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Re: Issues with <dl> [continued from Re: Concerns about the "l" element name <l>]

From: Thomas O'Connor <me@ocoth.id.au>
Date: Fri, 5 Nov 2004 16:04:01 +1100
Message-ID: <02cd01c4c2f4$de2e1fb0$4d607acb@dellwin>
To: <www-html@w3.org>

I can see where you are coming form, and have always. However I think you are being very restrictive in your views.  You are taking
the element names too strictly/seriously, and not giving enough value to their descriptions provided in the recommendations.

> "Associating" is just a nice way of saying you need something to attach
> styles to and to have some default layout you want. Why else would you
> like to "associate" things?

> And there is no way
> to define it in a way that corresponds to its widespread use - because
> that use itself is purely presentational, used to achieve some simple
> layout, and if you try to capture that into some semantics, you find
> yourself in speaking about vague "associations".

I dispute all your references to <dl> being used for presentational purposes.  It simply isn't.  It used to associate for the
purpose of creating this association, as well as creating a barrier between the term and value - to give a value to some term, and a
term to some value, in the context of the information that it is provided with.

> It's quite comparable to saying that <blockquote>
> means 'block quotation' and then describe that it is used to indent text

I cannot see how you can make that comparison.  We aren't in anyway using <dl> for presentational purposes.  And if it is arguable
that we are, then it is also arguable that we are using XHTML (or any markup language) for presentational purposes.

> Even <dl><dt>E-mail</dt> <dd>jkorpela@cs.tut.fi</dd> ... </dt> does
> not _define_ the value of E-mail, still less the _meaning of the term
> "E-mail"_, which is what it should do if the markup were compatible with
> the definition of <dl> semantics.

It doesn't define _the_ value of E-mail, it defines _a_ value of E-mail in a given circumstance.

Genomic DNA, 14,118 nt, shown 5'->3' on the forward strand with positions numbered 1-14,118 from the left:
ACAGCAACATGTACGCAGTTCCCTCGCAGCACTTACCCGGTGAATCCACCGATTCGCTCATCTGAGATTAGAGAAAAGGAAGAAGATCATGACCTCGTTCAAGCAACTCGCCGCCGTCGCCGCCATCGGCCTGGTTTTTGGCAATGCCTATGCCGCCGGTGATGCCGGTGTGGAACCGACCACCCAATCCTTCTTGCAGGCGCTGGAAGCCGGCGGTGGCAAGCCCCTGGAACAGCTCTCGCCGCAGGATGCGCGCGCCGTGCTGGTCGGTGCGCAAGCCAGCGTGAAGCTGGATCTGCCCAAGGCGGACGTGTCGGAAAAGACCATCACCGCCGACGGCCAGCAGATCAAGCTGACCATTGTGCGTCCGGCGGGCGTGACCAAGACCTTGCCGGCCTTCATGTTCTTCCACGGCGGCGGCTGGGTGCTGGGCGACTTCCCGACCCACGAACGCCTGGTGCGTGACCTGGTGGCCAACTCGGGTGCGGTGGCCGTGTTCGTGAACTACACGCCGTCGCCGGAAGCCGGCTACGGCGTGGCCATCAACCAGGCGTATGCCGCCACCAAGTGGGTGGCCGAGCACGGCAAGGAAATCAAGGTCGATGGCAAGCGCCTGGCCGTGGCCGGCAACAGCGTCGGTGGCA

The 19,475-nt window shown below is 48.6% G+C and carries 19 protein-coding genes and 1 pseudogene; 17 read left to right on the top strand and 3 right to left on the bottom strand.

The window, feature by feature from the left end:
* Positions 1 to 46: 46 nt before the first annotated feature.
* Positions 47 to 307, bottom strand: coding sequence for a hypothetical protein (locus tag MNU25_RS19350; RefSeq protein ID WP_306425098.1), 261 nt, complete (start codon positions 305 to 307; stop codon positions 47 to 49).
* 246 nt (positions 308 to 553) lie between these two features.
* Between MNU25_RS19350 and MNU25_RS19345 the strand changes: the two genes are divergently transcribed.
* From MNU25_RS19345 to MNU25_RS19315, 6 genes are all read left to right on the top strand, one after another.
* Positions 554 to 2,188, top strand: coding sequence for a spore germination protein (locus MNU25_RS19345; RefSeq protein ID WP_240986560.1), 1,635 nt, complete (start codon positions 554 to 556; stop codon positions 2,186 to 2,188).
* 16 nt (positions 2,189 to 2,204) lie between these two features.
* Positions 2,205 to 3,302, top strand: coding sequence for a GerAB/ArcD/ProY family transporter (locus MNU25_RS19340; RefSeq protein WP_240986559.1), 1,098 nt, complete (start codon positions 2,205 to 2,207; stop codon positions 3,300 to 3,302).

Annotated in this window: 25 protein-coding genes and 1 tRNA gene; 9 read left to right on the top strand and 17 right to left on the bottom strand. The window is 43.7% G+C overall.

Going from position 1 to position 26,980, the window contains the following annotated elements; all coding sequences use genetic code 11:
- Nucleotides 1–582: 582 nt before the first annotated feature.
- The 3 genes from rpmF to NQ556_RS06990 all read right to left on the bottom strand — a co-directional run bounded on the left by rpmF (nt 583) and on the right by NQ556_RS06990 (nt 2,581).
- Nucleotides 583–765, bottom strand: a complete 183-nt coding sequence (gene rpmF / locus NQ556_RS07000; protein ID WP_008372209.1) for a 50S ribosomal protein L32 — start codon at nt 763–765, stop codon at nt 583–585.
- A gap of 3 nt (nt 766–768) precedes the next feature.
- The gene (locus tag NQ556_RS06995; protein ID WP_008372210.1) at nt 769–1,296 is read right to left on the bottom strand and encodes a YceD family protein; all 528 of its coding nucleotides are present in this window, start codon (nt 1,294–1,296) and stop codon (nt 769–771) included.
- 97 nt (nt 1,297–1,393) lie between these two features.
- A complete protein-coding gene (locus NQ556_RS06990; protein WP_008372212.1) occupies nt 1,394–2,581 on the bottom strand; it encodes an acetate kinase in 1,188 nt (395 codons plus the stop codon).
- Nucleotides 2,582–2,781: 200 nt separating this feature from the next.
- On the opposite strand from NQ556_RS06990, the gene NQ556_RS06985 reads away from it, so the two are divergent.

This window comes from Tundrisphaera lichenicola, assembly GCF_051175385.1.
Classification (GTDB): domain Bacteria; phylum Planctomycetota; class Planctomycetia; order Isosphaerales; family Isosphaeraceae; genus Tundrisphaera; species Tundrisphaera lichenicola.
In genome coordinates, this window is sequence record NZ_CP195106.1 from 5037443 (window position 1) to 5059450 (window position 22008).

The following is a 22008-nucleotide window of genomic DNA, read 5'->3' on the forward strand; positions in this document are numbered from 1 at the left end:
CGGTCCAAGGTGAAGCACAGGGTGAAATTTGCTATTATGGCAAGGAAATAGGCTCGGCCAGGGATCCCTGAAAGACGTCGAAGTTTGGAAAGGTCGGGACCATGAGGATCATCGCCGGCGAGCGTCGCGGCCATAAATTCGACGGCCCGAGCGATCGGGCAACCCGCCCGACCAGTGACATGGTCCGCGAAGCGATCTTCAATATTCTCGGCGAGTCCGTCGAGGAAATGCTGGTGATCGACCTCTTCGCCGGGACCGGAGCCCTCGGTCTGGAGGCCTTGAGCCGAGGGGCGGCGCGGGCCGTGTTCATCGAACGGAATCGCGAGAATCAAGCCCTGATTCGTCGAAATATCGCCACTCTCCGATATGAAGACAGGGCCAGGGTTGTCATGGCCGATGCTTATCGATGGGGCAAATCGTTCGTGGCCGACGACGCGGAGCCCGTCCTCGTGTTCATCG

> That's what I have been saying. <dl> is a complete failure.
> Its usage, and even the descriptive part of the HTML specs,
> does not correspond to its defined meaning.

"defined meaning"?

> And it would be particularly strange to keep the tag names. If
> <dl> does not mean definition list (a list of definitions), why
> call it <dt>? It <dt> does not mean definition term (a term being
> defined), why call it <dt>? If <dd> is a value of a variable, or the
> words of an actor, or some comments on something, and not definition
> data, why call it <dd>?

<dl>, <dt>, and <dd> mean definition list, definition term, and definition data because they define associations.  Not necessarily
this strict view of what a definition list is that people are adopting.

> That is, only if you think words have meanings and once you have _defined_
> something you cannot proceed to babbling about something completely
> different "use" for it.

The XHTML 2.0 draft  states:  " Definition lists vary only slightly from other types of lists in that list items consist of two
parts: a term and a description. "[1].

It does not say what the term is, nor what the description is.  It in no way says that it must be a word and its meaning.  Surely
the only meaning perceivable from that statement is that there is some association between the term and the description.



Despite my continued argument that <dl> was not intended in the strict way, I feel the W3C should revise its definition of
definition lists - either removing the part about dialogue and stating that it is only for word definitions, or clarifying that it
can be used to create simply associations between terms and values.

I also believe that in some circumstances it would probably be better for semantics if certain definition lists currently
implemented were placed in tables, as it allows descriptive headings for the different name:values, which is useful for semantics,
and can be just hidden if the designer doesn't wish for them to be displayed due to it being inherently obvious what the columns
contain.

Until the time that the W3C clarifies the purpose and use of <dl> I can see no resolution to this matter.



[1] http://w3.org/TR/xhtml2/mod-list.html#sec_11.1.



Thomas O'Connor, me@ocoth.id.au, http://ocoth.id.au/
Received on Friday, 5 November 2004 05:04:03 GMT

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